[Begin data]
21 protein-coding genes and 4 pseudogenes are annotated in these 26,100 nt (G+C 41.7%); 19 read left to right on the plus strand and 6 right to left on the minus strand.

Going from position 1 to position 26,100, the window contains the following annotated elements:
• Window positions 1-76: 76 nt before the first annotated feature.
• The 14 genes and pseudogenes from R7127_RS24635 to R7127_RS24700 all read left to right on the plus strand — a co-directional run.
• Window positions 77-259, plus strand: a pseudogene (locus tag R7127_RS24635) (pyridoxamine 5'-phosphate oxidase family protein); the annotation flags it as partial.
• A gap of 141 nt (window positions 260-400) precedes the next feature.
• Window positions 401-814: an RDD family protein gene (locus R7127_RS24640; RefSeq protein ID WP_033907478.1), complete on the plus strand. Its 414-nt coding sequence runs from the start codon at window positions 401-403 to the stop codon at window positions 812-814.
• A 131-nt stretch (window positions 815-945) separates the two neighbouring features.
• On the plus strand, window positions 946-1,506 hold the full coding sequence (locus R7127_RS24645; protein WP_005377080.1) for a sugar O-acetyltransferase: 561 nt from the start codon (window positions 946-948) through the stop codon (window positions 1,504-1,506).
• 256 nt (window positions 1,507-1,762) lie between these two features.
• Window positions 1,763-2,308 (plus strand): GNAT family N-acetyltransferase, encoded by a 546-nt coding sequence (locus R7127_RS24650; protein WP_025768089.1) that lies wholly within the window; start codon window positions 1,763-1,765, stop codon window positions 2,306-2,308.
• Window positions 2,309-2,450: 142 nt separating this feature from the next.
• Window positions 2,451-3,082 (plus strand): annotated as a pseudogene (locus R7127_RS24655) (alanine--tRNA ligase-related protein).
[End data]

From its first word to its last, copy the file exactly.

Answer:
21 protein-coding genes and 4 pseudogenes are annotated in these 26,100 nt (G+C 41.7%); 19 read left to right on the plus strand and 6 right to left on the minus strand.

Going from position 1 to position 26,100, the window contains the following annotated elements:
• Window positions 1-76: 76 nt before the first annotated feature.
• The 14 genes and pseudogenes from R7127_RS24635 to R7127_RS24700 all read left to right on the plus strand — a co-directional run.
• Window positions 77-259, plus strand: a pseudogene (locus tag R7127_RS24635) (pyridoxamine 5'-phosphate oxidase family protein); the annotation flags it as partial.
• A gap of 141 nt (window positions 260-400) precedes the next feature.
• Window positions 401-814: an RDD family protein gene (locus R7127_RS24640; RefSeq protein ID WP_033907478.1), complete on the plus strand. Its 414-nt coding sequence runs from the start codon at window positions 401-403 to the stop codon at window positions 812-814.
• A 131-nt stretch (window positions 815-945) separates the two neighbouring features.
• On the plus strand, window positions 946-1,506 hold the full coding sequence (locus R7127_RS24645; protein WP_005377080.1) for a sugar O-acetyltransferase: 561 nt from the start codon (window positions 946-948) through the stop codon (window positions 1,504-1,506).
• 256 nt (window positions 1,507-1,762) lie between these two features.
• Window positions 1,763-2,308 (plus strand): GNAT family N-acetyltransferase, encoded by a 546-nt coding sequence (locus R7127_RS24650; protein WP_025768089.1) that lies wholly within the window; start codon window positions 1,763-1,765, stop codon window positions 2,306-2,308.
• Window positions 2,309-2,450: 142 nt separating this feature from the next.
• Window positions 2,451-3,082 (plus strand): annotated as a pseudogene (locus R7127_RS24655) (alanine--tRNA ligase-related protein).